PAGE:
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The Photographic Self-Portrait: From Daguerreotype to Selfie; A Gallery Talk with Photography Professor Karl Baden
November 4 @ 3:00 pm - 4:30 pm EST
The McMullen invites guests to explore the history of self-portraiture in “Carrie Mae Weems: Strategies of Engagement” with Boston College photography professor Karl Baden. Baden will share examples of self-portraits beginning with the invention of the medium from the mid-nineteenth century up to the present, including examples from today’s selfie phenomenon. Within this timeline, he will illustrate how issues of identity, ethnicity, and gender emerged within the self-portrait practice, with an emphasis placed on Weems’s work, her influences, as well as images from various series by Weems that are not part of the current exhibition.
Karl Baden has been on the faculty at Boston College since 1989, and has been visiting faculty at Harvard University, Rhode Island School of Design, Clark University, and Phillips Academy at Andover. His photographs have been widely exhibited, including at the Museum of Modern Art, New York City; Institute of Contemporary Art, DeCordova Museum, and Museum of Fine Arts, Boston; Museum of Fine Arts, Houston; Musée Batut, France; Photokina, Cologne, Germany; and the Photographers’ Gallery, London. He has received fellowships from the National Endowment for the Arts, the Massachusetts Artists Foundation, the Massachusetts Council on the Arts and Humanities, the Massachusetts Cultural Council, the Kenan Foundation, and Light Work Visual Studies. His photographs and visual books are included in the permanent collections of the Museum of Modern Art; Museum of Fine Arts, Boston; Museum of Fine Arts, Houston; Addison Gallery of American Art; Polaroid International Collection, the Guggenheim Museum Library, New York Public Library and Boston Public Library.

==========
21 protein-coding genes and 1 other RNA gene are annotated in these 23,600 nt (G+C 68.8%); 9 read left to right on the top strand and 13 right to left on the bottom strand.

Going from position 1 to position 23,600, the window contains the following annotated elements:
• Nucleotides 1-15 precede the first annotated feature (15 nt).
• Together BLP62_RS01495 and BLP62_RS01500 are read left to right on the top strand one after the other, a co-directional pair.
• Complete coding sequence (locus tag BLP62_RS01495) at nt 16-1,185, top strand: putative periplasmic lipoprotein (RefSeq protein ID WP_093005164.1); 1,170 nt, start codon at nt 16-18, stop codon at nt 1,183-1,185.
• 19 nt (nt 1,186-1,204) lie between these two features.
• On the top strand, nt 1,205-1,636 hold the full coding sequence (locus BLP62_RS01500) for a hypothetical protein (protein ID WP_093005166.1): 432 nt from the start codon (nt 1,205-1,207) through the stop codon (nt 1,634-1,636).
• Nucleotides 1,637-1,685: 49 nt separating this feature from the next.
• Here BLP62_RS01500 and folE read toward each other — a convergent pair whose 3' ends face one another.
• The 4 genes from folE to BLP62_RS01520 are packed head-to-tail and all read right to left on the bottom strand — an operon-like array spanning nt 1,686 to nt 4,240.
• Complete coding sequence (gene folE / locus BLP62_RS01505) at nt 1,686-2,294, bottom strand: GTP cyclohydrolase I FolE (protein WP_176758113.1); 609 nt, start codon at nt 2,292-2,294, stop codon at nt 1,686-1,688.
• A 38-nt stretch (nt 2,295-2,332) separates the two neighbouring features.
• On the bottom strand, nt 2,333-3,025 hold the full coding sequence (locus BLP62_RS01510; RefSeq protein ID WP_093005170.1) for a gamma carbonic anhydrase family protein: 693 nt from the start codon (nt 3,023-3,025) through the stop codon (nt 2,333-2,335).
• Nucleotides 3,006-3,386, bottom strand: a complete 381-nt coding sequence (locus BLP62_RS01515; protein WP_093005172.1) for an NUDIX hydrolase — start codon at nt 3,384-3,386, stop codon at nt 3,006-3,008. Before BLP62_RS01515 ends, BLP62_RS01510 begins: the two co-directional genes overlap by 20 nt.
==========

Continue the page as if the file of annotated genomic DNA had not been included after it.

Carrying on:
Among other photographic projects, Baden has made a photograph of his face every day since February 23, 1987. In 2000, he was the subject of a twenty-six-year retrospective exhibition at Light Work Visual Studies.